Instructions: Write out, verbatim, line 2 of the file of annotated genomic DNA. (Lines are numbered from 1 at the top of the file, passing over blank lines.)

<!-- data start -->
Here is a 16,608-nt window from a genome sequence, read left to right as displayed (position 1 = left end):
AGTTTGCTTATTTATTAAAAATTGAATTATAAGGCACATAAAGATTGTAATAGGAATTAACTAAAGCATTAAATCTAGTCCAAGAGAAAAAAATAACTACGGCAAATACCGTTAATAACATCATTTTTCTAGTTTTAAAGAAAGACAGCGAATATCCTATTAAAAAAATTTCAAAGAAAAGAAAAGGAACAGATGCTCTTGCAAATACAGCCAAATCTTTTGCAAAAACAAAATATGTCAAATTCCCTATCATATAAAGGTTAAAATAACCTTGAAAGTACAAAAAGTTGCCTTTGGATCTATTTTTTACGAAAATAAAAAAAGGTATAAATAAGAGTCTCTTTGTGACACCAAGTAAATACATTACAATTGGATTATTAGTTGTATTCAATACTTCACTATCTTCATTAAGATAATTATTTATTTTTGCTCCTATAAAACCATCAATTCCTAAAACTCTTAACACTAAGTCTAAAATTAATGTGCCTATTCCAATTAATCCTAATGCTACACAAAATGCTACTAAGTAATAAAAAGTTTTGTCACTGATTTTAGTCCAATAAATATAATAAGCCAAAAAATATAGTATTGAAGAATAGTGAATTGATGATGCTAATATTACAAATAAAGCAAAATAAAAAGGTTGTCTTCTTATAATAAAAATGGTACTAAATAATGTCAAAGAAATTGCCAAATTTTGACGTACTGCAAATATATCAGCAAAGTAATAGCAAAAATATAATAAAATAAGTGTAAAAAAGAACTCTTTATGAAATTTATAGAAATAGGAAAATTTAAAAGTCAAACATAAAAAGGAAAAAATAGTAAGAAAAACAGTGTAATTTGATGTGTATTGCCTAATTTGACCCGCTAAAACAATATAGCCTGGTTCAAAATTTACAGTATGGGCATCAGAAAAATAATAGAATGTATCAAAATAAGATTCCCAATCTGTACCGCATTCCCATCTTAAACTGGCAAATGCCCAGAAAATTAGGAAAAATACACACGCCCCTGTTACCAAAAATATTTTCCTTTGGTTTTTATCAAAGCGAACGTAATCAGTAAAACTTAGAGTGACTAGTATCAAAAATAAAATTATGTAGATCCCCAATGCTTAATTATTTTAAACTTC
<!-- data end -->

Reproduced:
AGTTTGCTTATTTATTAAAAATTGAATTATAAGGCACATAAAGATTGTAATAGGAATTAACTAAAGCATTAAATCTAGTCCAAGAGAAAAAAATAACTACGGCAAATACCGTTAATAACATCATTTTTCTAGTTTTAAAGAAAGACAGCGAATATCCTATTAAAAAAATTTCAAAGAAAAGAAAAGGAACAGATGCTCTTGCAAATACAGCCAAATCTTTTGCAAAAACAAAATATGTCAAATTCCCTATCATATAAAGGTTAAAATAACCTTGAAAGTACAAAAAGTTGCCTTTGGATCTATTTTTTACGAAAATAAAAAAAGGTATAAATAAGAGTCTCTTTGTGACACCAAGTAAATACATTACAATTGGATTATTAGTTGTATTCAATACTTCACTATCTTCATTAAGATAATTATTTATTTTTGCTCCTATAAAACCATCAATTCCTAAAACTCTTAACACTAAGTCTAAAATTAATGTGCCTATTCCAATTAATCCTAATGCTACACAAAATGCTACTAAGTAATAAAAAGTTTTGTCACTGATTTTAGTCCAATAAATATAATAAGCCAAAAAATATAGTATTGAAGAATAGTGAATTGATGATGCTAATATTACAAATAAAGCAAAATAAAAAGGTTGTCTTCTTATAATAAAAATGGTACTAAATAATGTCAAAGAAATTGCCAAATTTTGACGTACTGCAAATATATCAGCAAAGTAATAGCAAAAATATAATAAAATAAGTGTAAAAAAGAACTCTTTATGAAATTTATAGAAATAGGAAAATTTAAAAGTCAAACATAAAAAGGAAAAAATAGTAAGAAAAACAGTGTAATTTGATGTGTATTGCCTAATTTGACCCGCTAAAACAATATAGCCTGGTTCAAAATTTACAGTATGGGCATCAGAAAAATAATAGAATGTATCAAAATAAGATTCCCAATCTGTACCGCATTCCCATCTTAAACTGGCAAATGCCCAGAAAATTAGGAAAAATACACACGCCCCTGTTACCAAAAATATTTTCCTTTGGTTTTTATCAAAGCGAACGTAATCAGTAAAACTTAGAGTGACTAGTATCAAAAATAAAATTATGTAGATCCCCAATGCTTAATTATTTTAAACTTC